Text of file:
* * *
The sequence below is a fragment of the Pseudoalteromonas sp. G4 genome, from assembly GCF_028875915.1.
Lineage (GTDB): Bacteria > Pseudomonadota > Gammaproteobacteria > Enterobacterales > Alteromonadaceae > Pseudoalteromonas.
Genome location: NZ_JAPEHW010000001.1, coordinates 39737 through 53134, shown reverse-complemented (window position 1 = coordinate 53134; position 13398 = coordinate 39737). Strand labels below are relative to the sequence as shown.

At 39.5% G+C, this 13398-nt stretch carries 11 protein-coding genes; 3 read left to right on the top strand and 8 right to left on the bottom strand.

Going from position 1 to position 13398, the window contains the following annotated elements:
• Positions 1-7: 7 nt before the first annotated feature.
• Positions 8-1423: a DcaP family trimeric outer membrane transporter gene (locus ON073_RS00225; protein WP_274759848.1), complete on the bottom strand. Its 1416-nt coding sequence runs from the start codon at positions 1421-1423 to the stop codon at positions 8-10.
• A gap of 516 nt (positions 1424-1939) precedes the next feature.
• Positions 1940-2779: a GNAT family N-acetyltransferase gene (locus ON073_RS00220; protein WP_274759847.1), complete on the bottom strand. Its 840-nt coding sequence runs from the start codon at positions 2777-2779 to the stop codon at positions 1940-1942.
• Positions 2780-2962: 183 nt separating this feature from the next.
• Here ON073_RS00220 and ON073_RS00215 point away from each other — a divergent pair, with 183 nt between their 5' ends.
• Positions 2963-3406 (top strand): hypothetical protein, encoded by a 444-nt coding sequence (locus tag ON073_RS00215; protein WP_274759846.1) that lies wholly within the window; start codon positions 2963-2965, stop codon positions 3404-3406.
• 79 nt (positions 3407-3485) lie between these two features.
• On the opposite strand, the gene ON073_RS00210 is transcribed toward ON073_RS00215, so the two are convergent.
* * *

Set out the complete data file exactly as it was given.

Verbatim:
The sequence below is a fragment of the Pseudoalteromonas sp. G4 genome, from assembly GCF_028875915.1.
Lineage (GTDB): Bacteria > Pseudomonadota > Gammaproteobacteria > Enterobacterales > Alteromonadaceae > Pseudoalteromonas.
Genome location: NZ_JAPEHW010000001.1, coordinates 39737 through 53134, shown reverse-complemented (window position 1 = coordinate 53134; position 13398 = coordinate 39737). Strand labels below are relative to the sequence as shown.

At 39.5% G+C, this 13398-nt stretch carries 11 protein-coding genes; 3 read left to right on the top strand and 8 right to left on the bottom strand.

Going from position 1 to position 13398, the window contains the following annotated elements:
• Positions 1-7: 7 nt before the first annotated feature.
• Positions 8-1423: a DcaP family trimeric outer membrane transporter gene (locus ON073_RS00225; protein WP_274759848.1), complete on the bottom strand. Its 1416-nt coding sequence runs from the start codon at positions 1421-1423 to the stop codon at positions 8-10.
• A gap of 516 nt (positions 1424-1939) precedes the next feature.
• Positions 1940-2779: a GNAT family N-acetyltransferase gene (locus ON073_RS00220; protein WP_274759847.1), complete on the bottom strand. Its 840-nt coding sequence runs from the start codon at positions 2777-2779 to the stop codon at positions 1940-1942.
• Positions 2780-2962: 183 nt separating this feature from the next.
• Here ON073_RS00220 and ON073_RS00215 point away from each other — a divergent pair, with 183 nt between their 5' ends.
• Positions 2963-3406 (top strand): hypothetical protein, encoded by a 444-nt coding sequence (locus tag ON073_RS00215; protein WP_274759846.1) that lies wholly within the window; start codon positions 2963-2965, stop codon positions 3404-3406.
• 79 nt (positions 3407-3485) lie between these two features.
• On the opposite strand, the gene ON073_RS00210 is transcribed toward ON073_RS00215, so the two are convergent.